Autonomic seizures are characterized by symptoms primarily affecting your autonomic nervous system. Your autonomic nervous system controls functions out of your conscious control, such as heart rate and blood pressure regulation.

Seizures are uncontrolled bursts of electrical activity in your brain that cause symptoms like:

  • loss of consciousness
  • rapid eye movements
  • loss of bowel or bladder control
  • muscle stiffening or twitching

Read on to learn more about autonomic seizures, including their symptoms, causes, and treatment options.

Your autonomic nervous system controls functions like regulating your:

  • heart and breathing rate
  • digestion
  • sexual arousal
  • blood pressure

Seizures can affect any of your autonomic functions, but cardiovascular changes seem to be most common.

Potential symptoms of autonomic seizures include:

Autonomic seizure symptoms in children

A type of epilepsy syndrome called “self-limited epilepsy with autonomic seizures” accounts for about 5% of childhood epilepsies between the ages of 1 and 14 years. Epilepsy is defined as recurring seizures without a known cause.

About one-third of people with this type of epilepsy only have one seizure, and only 5% have more than 10 seizures.

This type of seizure can cause many different symptoms, such as:

  • repeated vomiting
  • nausea
  • paleness
  • status epilepticus, which is a seizure that lasts for longer than 5 minutes or multiple seizures occurring close together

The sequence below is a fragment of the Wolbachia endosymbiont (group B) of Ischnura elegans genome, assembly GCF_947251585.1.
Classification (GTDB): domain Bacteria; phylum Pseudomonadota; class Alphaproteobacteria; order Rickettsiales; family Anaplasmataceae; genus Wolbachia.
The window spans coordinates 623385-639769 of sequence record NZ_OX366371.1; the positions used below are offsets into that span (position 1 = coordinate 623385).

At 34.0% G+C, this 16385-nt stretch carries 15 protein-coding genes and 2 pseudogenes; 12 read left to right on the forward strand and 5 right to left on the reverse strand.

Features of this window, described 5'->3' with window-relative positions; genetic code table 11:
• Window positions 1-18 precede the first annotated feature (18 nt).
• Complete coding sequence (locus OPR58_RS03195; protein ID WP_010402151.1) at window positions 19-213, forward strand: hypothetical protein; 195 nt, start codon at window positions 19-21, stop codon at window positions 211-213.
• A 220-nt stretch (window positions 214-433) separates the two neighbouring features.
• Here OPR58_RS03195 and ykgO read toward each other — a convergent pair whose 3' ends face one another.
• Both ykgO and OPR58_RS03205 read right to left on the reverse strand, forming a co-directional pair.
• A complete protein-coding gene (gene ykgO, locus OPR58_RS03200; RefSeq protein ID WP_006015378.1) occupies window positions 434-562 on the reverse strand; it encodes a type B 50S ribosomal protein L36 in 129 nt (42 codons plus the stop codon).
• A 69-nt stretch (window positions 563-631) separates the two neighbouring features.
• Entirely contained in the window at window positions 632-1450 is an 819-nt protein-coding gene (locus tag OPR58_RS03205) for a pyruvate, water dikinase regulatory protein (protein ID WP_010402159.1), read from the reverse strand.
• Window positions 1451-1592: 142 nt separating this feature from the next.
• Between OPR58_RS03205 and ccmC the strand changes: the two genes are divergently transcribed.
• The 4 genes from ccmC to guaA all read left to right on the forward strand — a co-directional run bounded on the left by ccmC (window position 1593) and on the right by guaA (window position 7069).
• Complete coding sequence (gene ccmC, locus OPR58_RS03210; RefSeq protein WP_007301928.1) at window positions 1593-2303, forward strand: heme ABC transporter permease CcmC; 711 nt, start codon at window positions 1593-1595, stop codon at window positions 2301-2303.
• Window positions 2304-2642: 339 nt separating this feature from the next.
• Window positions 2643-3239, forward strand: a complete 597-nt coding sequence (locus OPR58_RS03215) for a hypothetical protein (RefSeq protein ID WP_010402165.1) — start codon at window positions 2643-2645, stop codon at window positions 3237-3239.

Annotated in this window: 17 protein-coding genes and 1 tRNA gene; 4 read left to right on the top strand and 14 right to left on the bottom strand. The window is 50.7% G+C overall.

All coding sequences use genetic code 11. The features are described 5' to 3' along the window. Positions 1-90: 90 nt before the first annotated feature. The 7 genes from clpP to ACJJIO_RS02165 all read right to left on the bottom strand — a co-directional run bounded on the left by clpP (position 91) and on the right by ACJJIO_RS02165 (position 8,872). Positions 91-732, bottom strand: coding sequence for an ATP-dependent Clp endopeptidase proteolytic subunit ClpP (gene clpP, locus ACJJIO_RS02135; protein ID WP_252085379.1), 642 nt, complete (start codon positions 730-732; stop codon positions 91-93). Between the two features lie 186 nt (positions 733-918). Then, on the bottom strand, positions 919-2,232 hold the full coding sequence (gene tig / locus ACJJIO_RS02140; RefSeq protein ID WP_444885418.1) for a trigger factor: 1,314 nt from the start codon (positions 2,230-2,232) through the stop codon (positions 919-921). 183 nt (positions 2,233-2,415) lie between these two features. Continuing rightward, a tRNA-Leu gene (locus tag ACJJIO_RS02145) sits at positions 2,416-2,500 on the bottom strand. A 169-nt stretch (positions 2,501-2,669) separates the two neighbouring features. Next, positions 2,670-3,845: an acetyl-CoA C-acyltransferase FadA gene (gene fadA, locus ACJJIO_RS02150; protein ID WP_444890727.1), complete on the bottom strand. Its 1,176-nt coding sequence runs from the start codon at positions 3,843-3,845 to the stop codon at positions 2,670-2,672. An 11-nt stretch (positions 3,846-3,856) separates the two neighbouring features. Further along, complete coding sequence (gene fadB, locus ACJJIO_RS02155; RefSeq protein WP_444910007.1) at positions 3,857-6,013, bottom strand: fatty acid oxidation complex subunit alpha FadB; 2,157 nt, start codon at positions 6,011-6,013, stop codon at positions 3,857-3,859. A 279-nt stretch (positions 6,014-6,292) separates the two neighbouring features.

The cause of autonomic seizures is often unknown. Potential risk factors include:

Autonomic seizure classification

The International League Against Epilepsy updated its classifications of seizures in 2017. Under its classification system, seizures can either be focal onset, if they begin on one side of the brain, or generalized onset, if they begin on both sides of the brain.

Focal onset seizures are subclassified as either motor onset, if they begin with movement symptoms. or non-motor onset, if they begin with non-movement symptoms.

Non-motor focal onset seizures can be further broken down into:

  • autonomic
  • behavioral
  • cognitive
  • emotional
  • sensory

What triggers an autonomic seizure?

For people with epilepsy, common triggers of focal onset seizures include:

Seizures can cause complications that include:

  • injury from falls
  • breathing in food or saliva, which can lead to aspiration pneumonia
  • learning problems, if seizures are frequent
  • side effects from antiseizure medications

Sudden unexpected death in epilepsy

Sudden unexpected death in epilepsy (SUDEP) is a sudden death in somebody with epilepsy not caused by an injury, drowning, or any other known cause. According to the Centers for Disease Control and Prevention (CDC), it occurs in about 1.16 per 1,000 people with epilepsy per year.

The exact cause of SUDEP isn’t known, but there’s relatively strong evidence to suggest that it’s linked to:

  • cardiac dysfunction
  • pulmonary dysfunction